Fitzpatrick v. Metropolitan Life Insurance Co. [15 Cal.App.2d 155]

Fitzpatrick v. Metropolitan Life Insurance Co., 15 Cal.App.2d 155

[Civ. No. 9795. First Appellate District, Division One. July 3, 1936.]

LILLIAN WHELAN FITZPATRICK, Plaintiff and Respondent, v. METROPOLITAN LIFE INSURANCE COMPANY (a Corporation), Defendant and Appellant; MARY C. WHELAN, Cross-Complainant and Respondent.

COUNSEL

F. Eldred Boland, Daniel V. Ryan and Knight, Boland & Riordan for Appellant.

David M. Burnett, John M. Burnett, D. C. Kirby, R. M. Holstein and Jensen & Holstein for Respondents.

OPINION

Knight, J.

The appellant insurance company issued a policy of accident insurance to John J. Whelan calling for the payment of the principal sum of $5,000 in the event his death was "caused directly and independently of all other causes by violent and accidental means", and double the principal sum if death was caused by injury received "while riding as a passenger in a regular passenger elevator car". The insured was superintendent of a fruit packing plant in San Jose, owned and operated by Guggenhime & Co., and was killed while riding in an elevator in said plant. The insurer tendered payment of the principal sum of $5,000, but the beneficiaries under the policy demanded payment of the double indemnity, and upon the refusal of the insurer to pay the same brought this action to collect it. The trial took place before a jury, which awarded a verdict in favor of the beneficiaries for the full amount claimed, and the insurance company has appealed from the judgment entered on said verdict.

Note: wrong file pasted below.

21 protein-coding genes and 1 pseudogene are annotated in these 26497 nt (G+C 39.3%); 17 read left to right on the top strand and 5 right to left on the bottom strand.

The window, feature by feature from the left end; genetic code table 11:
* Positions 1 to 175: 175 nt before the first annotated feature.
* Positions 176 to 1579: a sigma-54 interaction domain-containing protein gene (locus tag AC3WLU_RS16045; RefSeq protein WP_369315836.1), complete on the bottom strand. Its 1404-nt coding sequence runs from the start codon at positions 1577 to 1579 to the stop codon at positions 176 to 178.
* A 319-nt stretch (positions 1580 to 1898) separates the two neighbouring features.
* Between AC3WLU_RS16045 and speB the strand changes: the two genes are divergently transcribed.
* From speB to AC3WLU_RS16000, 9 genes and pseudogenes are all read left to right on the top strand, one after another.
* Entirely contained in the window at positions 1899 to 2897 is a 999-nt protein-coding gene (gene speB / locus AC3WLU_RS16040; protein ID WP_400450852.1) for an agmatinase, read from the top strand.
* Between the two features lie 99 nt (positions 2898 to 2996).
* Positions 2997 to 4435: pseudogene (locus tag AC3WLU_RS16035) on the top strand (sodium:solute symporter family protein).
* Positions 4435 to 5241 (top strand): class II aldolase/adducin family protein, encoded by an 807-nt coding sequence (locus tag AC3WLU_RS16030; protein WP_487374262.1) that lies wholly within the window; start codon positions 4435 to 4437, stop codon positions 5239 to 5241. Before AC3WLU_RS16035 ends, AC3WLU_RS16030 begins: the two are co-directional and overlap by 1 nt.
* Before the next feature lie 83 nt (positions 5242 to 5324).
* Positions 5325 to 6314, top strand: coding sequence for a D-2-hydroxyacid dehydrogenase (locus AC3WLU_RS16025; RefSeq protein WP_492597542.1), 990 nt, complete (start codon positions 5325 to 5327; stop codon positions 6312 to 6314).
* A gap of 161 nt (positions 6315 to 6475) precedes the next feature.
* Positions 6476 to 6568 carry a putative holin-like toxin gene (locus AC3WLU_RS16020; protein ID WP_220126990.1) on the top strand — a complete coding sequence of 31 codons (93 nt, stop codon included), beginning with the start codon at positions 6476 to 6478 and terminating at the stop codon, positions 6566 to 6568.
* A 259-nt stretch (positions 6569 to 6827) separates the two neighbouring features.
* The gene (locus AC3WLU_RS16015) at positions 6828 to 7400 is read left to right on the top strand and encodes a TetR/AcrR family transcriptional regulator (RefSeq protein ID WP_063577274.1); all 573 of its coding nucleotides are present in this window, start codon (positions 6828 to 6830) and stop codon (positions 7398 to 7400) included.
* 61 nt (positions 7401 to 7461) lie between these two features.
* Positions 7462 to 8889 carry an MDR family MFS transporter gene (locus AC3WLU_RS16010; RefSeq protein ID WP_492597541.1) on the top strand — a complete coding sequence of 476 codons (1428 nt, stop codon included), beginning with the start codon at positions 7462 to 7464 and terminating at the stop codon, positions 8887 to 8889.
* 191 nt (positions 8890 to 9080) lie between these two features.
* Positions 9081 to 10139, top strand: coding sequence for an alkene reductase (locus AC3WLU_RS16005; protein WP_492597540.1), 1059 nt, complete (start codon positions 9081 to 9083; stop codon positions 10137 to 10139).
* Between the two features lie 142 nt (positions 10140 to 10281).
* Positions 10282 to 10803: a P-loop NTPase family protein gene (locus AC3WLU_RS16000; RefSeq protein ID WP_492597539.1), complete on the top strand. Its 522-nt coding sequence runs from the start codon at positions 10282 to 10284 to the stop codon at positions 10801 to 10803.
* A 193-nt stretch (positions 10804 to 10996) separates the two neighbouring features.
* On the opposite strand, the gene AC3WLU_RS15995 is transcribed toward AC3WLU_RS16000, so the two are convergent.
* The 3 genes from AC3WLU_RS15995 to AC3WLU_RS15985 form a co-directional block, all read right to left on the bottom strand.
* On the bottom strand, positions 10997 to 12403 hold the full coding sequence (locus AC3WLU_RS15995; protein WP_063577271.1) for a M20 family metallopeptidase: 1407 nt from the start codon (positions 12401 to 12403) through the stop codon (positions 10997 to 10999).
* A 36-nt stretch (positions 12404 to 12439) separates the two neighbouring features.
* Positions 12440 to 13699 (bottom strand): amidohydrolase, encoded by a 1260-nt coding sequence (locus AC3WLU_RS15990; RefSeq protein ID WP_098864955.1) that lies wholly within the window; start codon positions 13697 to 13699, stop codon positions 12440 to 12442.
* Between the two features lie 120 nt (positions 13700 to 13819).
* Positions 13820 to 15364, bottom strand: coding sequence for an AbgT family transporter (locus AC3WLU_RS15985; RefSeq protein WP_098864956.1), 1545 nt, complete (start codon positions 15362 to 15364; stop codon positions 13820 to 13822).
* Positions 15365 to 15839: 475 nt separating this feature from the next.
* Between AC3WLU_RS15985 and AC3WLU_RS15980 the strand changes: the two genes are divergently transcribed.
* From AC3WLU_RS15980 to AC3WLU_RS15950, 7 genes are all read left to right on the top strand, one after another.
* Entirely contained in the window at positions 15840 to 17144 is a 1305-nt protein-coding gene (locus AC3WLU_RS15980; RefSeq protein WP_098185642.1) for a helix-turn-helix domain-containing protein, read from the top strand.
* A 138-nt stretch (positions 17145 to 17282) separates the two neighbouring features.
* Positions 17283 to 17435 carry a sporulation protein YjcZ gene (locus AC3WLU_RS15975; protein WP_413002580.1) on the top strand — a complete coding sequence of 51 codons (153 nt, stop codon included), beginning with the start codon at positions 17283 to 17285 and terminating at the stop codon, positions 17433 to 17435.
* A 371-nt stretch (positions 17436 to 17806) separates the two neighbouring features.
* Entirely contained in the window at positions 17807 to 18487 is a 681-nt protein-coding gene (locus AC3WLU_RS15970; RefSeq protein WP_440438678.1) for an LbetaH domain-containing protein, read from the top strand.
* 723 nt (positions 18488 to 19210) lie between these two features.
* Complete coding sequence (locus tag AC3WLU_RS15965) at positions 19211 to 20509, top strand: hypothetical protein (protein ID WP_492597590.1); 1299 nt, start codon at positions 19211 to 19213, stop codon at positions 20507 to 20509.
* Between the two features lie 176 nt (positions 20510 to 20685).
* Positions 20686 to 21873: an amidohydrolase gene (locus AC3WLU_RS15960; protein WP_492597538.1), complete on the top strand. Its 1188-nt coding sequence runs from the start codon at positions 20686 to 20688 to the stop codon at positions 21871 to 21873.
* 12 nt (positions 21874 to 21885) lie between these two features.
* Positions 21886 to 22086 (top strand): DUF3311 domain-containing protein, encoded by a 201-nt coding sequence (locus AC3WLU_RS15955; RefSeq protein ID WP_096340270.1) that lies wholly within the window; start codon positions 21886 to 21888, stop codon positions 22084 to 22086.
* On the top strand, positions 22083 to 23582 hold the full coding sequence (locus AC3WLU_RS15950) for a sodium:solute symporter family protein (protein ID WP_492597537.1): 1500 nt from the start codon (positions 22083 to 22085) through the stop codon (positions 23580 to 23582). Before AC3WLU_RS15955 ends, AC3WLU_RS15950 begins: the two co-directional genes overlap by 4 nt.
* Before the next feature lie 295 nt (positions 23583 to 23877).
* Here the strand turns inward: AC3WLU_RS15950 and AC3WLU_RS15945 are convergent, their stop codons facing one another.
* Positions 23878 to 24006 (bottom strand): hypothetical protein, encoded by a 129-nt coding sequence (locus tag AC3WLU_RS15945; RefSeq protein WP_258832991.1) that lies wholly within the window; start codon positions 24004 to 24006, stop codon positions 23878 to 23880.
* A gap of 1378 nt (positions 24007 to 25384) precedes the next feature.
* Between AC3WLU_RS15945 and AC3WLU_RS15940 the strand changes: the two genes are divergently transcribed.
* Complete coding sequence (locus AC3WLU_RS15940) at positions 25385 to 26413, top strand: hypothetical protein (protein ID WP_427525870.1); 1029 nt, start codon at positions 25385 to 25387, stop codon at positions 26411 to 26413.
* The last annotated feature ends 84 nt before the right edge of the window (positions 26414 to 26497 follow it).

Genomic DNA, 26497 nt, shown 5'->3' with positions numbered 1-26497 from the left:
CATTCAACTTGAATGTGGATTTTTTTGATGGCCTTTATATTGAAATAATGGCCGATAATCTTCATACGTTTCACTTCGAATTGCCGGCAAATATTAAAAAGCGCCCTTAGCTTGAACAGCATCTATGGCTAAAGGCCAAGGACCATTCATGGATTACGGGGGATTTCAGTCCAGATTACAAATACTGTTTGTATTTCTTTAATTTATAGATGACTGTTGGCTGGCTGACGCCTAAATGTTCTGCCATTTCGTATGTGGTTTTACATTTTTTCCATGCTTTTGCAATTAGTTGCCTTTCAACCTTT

There is no dispute about the circumstances attending the accident, but as grounds of appeal appellant contends that, [15 Cal.App.2d 157] contrary to the implied findings of the jury, the admitted facts of the case establish as a matter of law that the elevator in which the insured was riding at the time he met his death was not a "regular passenger elevator", and in any event that he was not riding therein "as a passenger". It is our opinion that the evidence is legally sufficient to sustain the conclusions reached by the jury on both issues.

The building in which the accident occurred was three stories in height, and was entirely occupied by Guggenhime & Co. in carrying on the business of drying and packing fruits. The only elevator operated therein was the one in which the accident occurred. It was of the hydraulic type, raised and lowered by water power, and operated by means of a cable which by pulling opened a valve and let in the water pressure. The dimensions of the floor of the elevator car were six feet by seven feet. The rear and side walls were constructed of heavy wire mesh or netting extending from the floor nearly to the elevator ceiling, which consisted also of wire mesh. The entire front side of the elevator was open. The elevator shaft was enclosed only part way up between the floors of the building, and on each floor the entrance to the elevator was protected by a gate which was raised and lowered by the movement of the elevator.